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Novel RNA-targeted therapies for hereditary ATTR amyloidosis and their impact on the autonomic nervous system

  • Isabel ConceiçãoEmail author
Open Access
Review

Abstract

Purpose

Transthyretin-mediated hereditary amyloidosis (hATTR amyloidosis) is a multisystemic disease with heterogeneous clinical presentation. Hallmarks of the disease are sensory-motor and autonomic neuropathy and cardiomyopathy. Two disease-modifying drugs, inotersen (an antisense oligonucleotide) and patisiran (a small interfering RNA agent), were recently approved for the treatment of hATTR polyneuropathy. We here review the results of the RNA-targeted therapy clinical trials with special emphasis on the endpoints measuring autonomic symptoms and function.

Methods

Literature review. We used the terms “autonomic neuropathy”, “dysautonomia”, “autonomic symptoms”, “oligonucleotides”, “inotersen” and “patisiran” in patients with hATTR amyloidosis.

Results

In the NEURO-TTR (inotersen) clinical trial, the modified NIS+7 score (mNIS+7) remained stable in 36% of the patients in the inotersen arm (defined as a change of less than 2 points), and 50% of patients had improved quality of life (Norfolk-QOL-DN score) after 15 months. In the APOLLO patisiran trial, 74% of the patients showed stabilization of the neuropathy, defined as a < 10 points increase on mNIS+7, and 51% of patients showed an improvement of quality of life (Norfolk QOL-DN), favoring patisiran at 18 months. Patients on patisiran had a reduced burden of autonomic dysfunction as measured by the COMPASS-31, and a stabilization of nutritional status, suggesting an effect on gastrointestinal autonomic function.

Conclusions

Clinical trials of inotersen and patisiran showed that these agents were able to halt the progression of the disease, with some patients even reducing the burden of polyneuropathy, and improving qualify of life. The information on their impact on autonomic parameters is limited, warranting further dedicated studies.

Keywords

Antisense Interfering RNA Oligonucleotides ATTR amyloidosis Autonomic dysfunction 

Introduction

Transthyretin-mediated hereditary amyloidosis (hATTR amyloidosis) is a multisystemic debilitating, progressive and life-threatening disease, caused by the deposition of misfolded transthyretin protein as amyloid fibrils at the extracellular space of the somatic and autonomic peripheral nervous system, cardiac, renal, ocular and central nervous systems [1, 2]. Worldwide prevalence estimates indicate that approximately 50,000 people have been diagnosed with hATTR amyloidosis [3].

hATTR amyloidosis is a highly heterogeneous disease with a broad genotype–phenotype presentation that may present with a wide range of clinical manifestations [2, 4]. The best known phenotypes are the neuropathic and cardiac ones, with the V30M (p.V50M) mutation being the most common TTR variant described worldwide, comprising 73% of all hATTR amyloidosis cases [5]. hATTR V30M amyloidosis is mainly associated with a sensory-motor and autonomic neuropathy, although 5% of patients also present with a pure cardiomyopathy [5].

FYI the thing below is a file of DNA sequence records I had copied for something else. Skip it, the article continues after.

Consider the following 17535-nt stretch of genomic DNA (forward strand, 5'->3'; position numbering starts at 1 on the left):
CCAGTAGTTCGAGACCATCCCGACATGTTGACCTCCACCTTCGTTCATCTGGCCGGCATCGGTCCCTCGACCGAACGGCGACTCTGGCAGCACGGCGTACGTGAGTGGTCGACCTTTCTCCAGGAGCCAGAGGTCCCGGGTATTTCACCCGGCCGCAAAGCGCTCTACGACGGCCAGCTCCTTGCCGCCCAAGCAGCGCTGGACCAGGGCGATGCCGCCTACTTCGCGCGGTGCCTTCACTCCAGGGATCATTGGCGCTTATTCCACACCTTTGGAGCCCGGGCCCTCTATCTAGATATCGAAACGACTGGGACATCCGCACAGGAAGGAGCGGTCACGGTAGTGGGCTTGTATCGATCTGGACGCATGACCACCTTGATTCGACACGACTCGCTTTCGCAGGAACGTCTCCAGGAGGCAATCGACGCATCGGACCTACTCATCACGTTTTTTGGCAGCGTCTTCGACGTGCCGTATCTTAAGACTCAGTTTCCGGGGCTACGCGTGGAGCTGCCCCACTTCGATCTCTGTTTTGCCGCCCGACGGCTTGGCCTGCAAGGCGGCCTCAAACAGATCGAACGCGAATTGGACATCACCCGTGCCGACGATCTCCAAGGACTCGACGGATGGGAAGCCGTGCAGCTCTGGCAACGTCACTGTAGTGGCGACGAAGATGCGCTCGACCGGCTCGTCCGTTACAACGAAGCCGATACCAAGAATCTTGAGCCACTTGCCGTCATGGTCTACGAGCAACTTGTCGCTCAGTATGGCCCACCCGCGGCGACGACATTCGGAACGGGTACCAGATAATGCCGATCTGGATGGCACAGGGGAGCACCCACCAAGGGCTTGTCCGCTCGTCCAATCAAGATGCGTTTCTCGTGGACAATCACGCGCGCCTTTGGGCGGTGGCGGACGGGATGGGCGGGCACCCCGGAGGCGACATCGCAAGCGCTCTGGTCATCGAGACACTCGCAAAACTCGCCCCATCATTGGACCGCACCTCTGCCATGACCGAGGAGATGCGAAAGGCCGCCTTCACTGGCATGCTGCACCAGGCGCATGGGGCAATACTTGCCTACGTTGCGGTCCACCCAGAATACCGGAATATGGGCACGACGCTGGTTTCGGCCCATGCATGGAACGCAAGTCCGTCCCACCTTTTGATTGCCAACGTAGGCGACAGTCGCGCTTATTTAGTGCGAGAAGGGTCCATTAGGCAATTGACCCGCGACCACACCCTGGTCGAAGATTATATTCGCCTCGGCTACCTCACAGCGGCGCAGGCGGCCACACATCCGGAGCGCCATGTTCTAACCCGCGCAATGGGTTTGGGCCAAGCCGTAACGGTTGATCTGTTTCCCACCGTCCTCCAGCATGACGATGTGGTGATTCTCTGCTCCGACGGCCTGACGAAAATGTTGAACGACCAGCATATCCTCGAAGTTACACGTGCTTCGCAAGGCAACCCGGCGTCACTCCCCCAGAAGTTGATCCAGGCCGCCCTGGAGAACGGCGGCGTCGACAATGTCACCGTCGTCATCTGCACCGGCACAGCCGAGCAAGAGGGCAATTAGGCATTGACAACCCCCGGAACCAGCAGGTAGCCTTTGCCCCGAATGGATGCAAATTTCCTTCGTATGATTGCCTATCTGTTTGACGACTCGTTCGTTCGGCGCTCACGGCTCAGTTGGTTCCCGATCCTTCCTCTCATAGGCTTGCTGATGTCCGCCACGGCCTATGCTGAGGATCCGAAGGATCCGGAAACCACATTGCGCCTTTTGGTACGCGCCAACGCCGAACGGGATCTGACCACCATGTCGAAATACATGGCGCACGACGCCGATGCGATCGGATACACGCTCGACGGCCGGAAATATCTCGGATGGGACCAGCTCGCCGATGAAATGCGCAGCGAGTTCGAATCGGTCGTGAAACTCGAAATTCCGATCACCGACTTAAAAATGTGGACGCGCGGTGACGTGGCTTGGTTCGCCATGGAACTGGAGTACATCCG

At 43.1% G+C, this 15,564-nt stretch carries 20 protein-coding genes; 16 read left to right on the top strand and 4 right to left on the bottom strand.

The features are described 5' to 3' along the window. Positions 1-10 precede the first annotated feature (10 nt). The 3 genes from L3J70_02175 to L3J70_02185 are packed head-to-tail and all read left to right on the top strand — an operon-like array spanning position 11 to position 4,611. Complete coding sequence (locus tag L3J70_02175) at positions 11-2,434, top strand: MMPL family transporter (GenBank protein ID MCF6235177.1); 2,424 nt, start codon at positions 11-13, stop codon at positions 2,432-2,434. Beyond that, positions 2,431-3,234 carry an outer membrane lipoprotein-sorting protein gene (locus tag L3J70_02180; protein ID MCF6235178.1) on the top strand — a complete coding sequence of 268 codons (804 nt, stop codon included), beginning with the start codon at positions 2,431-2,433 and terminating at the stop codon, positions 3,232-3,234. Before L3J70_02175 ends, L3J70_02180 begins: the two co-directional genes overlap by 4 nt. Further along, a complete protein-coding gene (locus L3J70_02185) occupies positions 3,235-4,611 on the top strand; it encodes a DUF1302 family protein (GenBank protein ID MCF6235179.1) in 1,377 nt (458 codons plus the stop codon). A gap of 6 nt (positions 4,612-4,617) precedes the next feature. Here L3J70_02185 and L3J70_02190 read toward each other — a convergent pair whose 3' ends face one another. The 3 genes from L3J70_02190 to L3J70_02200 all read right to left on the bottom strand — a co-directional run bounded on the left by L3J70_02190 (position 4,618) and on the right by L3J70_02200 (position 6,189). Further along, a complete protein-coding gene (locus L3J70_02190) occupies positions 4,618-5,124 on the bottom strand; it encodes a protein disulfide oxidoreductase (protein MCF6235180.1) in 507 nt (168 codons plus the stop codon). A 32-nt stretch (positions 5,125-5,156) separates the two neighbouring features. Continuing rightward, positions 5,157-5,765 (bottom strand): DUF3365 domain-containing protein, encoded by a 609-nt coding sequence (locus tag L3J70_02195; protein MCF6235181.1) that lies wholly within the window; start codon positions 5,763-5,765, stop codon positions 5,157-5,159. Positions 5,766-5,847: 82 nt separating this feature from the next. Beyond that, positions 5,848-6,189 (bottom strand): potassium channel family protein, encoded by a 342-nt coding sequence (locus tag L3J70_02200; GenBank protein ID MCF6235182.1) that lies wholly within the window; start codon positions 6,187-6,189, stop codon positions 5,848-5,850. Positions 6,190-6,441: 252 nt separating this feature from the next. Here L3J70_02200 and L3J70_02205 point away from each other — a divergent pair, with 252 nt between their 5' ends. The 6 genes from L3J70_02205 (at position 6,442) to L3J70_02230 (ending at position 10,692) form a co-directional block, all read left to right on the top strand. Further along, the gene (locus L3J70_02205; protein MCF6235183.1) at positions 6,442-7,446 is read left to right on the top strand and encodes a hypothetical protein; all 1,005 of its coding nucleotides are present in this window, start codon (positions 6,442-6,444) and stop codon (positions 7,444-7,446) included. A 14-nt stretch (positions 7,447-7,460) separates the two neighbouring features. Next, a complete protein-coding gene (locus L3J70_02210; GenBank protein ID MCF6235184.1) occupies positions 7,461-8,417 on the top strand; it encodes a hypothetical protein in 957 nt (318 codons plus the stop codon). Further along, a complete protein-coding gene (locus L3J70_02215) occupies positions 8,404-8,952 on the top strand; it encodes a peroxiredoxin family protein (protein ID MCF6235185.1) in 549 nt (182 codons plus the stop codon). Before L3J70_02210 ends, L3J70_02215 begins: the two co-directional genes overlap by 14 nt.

Sensory motor and autonomic neuropathy is the hallmark of the early-onset hATTRV30M amyloidosis, although it is also reported in non-V30M hATTR amyloidosis [6]. Autonomic symptoms included pupillary, secretomotor, peripheral and cardiac vasomotor, gastrointestinal, urinary, and sexual dysfunction with an important impact on disability and quality of life [7]. Dysautonomia can occur before the somatic peripheral nerve manifestations, being one of the first signs of early-onset V30M hATTR amyloidosis [2].

Gastrointestinal (GI) manifestations are prominent in most cases, being one of the clinical manifestations mostly related to the poor quality of life of these patients. [8]. GI involvement is reported in V30M (69%) as well as in non-V30M (56%) hATTR amyloidosis patients after 5 years of disease duration; however, for some mutations with mainly cardiac phenotype, the frequency of GI symptoms ranged from only 10 to 27% [9]. Unintentional weight loss, nausea, vomiting and constipation alternating with diarrhea are common during early-stage disease, while malabsorption, severe chronic diarrhea, severe malnutrition and cachexia which usually occurs during late-stage disease [8]. The pathogenesis of GI involvement is not fully understood, but autonomic dysfunction, which seems to be related to motility disturbances [10], depletion of the enteric nerves and endocrine cells, has also been described [11].

Cardiovascular autonomic involvement is an important autonomic manifestation in hATTR amyloidosis attributed to sympathetic and parasympathetic dysfunction that may induce reduced heart rate variability (HRV) [12], impairment of blood pressure regulation and orthostatic hypotension, cardiac conduction abnormalities and complex ventricular arrhythmias, associated with an increased risk of sudden death [12].

Parasympathetic dysfunction also contributes to genitourinary dysfunction, starting from urinary retention with incomplete bladder emptying and urinary urgency progressing to urinary incontinence [4, 12]. Urinary retention and recurrent urinary tract infections contribute to a significant associated morbidity with an increased risk of urosepsis that may be the cause of death in some patients [4]. In men, erectile dysfunction proceeding to impotence is one of the first findings in the course of the disease, contributing to a significant decrease in quality of life [4].